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A guide to last week's celestial light show

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The Inuit around Hudson Bay thought they were torches lit to guide the spirits of the deceased across the bridge between earth and the heavens. An old tale from Lapland attributes them to the mischievous arctic fox, who can light fires and spray snow with its brushlike tail. In their 1982 hit “I Ran,” Blade-coiffed new-wavers A Flock of Seagulls attribute their numinous appearance to a sort of trance state brought on by the mesmerizing looks of a girl “with auburn hair and tawny eyes.” Other European folk traditions have long held them to be omens of war, sickness and death.

But it was only in the past century that astronomers and physicists began to fine tune the notion that aurora borealis, or the Northern Lights, spring not from footlights for transient spirits or vulpine shenanigans, but from the magnetic interference of solar activity in the Earth’s atmosphere. The solar wind—a streaming gas of free electrons and protons formed by the violent disintegration of hydrogen at temperatures of several million degrees—escapes from the sun through holes in its magnetic field. Traveling at hundreds of kilometers per second, the plasma sweeps past Earth in the interplanetary magnetic field, and when some charged particles, particularly electrons, are drawn into our upper atmosphere by the Earth’s own magnetic action, they react with atmospheric gases to produce vivid curtains of color that cascade down along the magnetic field lines.

Last Friday’s fantastic aurora display, which peaked shortly before midnight when the cloud cover had mercifully lifted, was a singular pageant of gas and dancing particles, with sheets of yellow-green seemingly on every horizon and brilliant blossoms of reddish pink appearing to radiate from a spot high in the southwest. Auroral displays are always one-of-a-kind, but the reds and pinks that favored us over the weekend are quite uncommon, especially for such southerly latitudes. Each atmospheric gas glows with a distinctive color, the most common of which is the vivid yellow-green produced by low-altitude oxygen at about 60 miles up—several times higher than the highest-flying airplane. Ionized nitrogen produces blue light, while neutral nitrogen glows red; the comparatively rare all-red auroras are produced by high-altitude oxygen at about 200 miles up. Friday’s show was most likely a surf-and-turf of nitrogens and low-altitude oxygens—the most abundant gases in the atmosphere. If you were looking up, you saw sheets of shifting colors that corresponded with the spectrum lines of these gases in different states of ionization. That is to say, um, it was real purty.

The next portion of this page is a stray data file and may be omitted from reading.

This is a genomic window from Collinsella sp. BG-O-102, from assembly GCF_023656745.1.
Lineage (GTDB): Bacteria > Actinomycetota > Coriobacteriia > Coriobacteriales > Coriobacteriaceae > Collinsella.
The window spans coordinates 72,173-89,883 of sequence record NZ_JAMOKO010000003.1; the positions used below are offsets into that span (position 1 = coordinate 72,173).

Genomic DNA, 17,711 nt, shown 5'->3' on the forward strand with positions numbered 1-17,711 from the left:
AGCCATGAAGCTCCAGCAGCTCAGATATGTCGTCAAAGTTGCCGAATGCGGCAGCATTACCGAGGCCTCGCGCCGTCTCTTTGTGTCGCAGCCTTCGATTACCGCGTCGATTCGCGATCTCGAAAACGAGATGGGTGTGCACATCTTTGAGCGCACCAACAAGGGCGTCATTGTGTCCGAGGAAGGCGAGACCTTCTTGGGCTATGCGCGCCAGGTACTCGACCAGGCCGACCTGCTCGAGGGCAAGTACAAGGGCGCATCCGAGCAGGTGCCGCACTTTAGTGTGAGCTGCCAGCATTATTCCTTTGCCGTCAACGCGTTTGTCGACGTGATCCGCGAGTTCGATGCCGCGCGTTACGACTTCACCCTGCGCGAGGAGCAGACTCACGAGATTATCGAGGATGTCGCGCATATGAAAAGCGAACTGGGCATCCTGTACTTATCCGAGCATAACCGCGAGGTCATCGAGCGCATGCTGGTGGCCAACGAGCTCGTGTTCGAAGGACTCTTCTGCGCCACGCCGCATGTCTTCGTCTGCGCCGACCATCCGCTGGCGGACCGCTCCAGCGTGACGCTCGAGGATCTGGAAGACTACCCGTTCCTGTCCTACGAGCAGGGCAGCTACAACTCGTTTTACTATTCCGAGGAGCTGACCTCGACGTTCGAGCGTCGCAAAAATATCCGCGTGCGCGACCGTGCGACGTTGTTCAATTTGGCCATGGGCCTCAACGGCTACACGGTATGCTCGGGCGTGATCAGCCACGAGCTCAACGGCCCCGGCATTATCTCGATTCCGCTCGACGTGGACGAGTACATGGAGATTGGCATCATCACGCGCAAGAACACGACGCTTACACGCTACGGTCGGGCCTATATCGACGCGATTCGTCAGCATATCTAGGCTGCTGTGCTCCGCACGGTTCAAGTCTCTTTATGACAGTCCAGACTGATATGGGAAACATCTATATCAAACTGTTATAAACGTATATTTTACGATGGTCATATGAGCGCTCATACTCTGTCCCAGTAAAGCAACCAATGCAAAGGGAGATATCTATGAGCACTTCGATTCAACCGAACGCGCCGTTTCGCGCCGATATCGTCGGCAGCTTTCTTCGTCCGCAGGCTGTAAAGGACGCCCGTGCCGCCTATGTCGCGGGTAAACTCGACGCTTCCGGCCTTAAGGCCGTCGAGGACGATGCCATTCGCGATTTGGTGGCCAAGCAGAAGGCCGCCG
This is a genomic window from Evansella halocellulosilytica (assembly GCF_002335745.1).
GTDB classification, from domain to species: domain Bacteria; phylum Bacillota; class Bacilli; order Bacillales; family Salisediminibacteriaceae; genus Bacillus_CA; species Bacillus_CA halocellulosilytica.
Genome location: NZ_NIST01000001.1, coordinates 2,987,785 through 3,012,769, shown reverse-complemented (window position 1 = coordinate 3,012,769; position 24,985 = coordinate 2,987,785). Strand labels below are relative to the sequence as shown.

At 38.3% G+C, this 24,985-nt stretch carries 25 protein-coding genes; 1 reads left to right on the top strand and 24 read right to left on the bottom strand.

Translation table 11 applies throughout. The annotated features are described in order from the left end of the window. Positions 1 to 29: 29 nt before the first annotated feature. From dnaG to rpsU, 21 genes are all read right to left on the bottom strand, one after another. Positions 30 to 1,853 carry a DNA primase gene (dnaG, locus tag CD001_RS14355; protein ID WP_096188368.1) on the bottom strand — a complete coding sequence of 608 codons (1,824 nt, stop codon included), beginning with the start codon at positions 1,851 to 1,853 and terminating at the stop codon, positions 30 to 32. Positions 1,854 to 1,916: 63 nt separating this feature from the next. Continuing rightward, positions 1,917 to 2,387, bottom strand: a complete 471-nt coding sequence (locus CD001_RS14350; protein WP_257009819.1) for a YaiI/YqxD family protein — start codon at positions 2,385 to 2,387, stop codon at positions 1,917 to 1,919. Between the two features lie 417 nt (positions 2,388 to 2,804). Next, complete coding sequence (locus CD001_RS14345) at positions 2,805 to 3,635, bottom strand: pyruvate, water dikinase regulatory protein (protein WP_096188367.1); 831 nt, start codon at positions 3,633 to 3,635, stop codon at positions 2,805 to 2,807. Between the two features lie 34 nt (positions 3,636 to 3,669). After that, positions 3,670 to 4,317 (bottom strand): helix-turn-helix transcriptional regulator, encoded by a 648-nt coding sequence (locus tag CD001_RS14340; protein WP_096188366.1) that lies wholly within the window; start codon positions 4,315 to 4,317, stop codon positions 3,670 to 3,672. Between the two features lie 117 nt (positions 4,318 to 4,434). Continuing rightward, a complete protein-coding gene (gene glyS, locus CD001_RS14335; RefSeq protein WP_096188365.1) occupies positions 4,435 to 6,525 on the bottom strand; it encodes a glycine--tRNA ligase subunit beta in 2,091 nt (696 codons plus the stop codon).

According to Dr. David Friend, a professor of physics and astronomy at UM, we might be in for a bumper crop of auroral activity this year, thanks to the solar cycle which is currently peaking in intensity.

“It’s an 11-year cycle,” says Friend, reached at his campus office earlier this week. “Solar activity should stay high for another year or so, so we could continue to have auroras and radio interference.”

Kinda makes the Pink Floyd laser light show look like a booger, doesn’t it?

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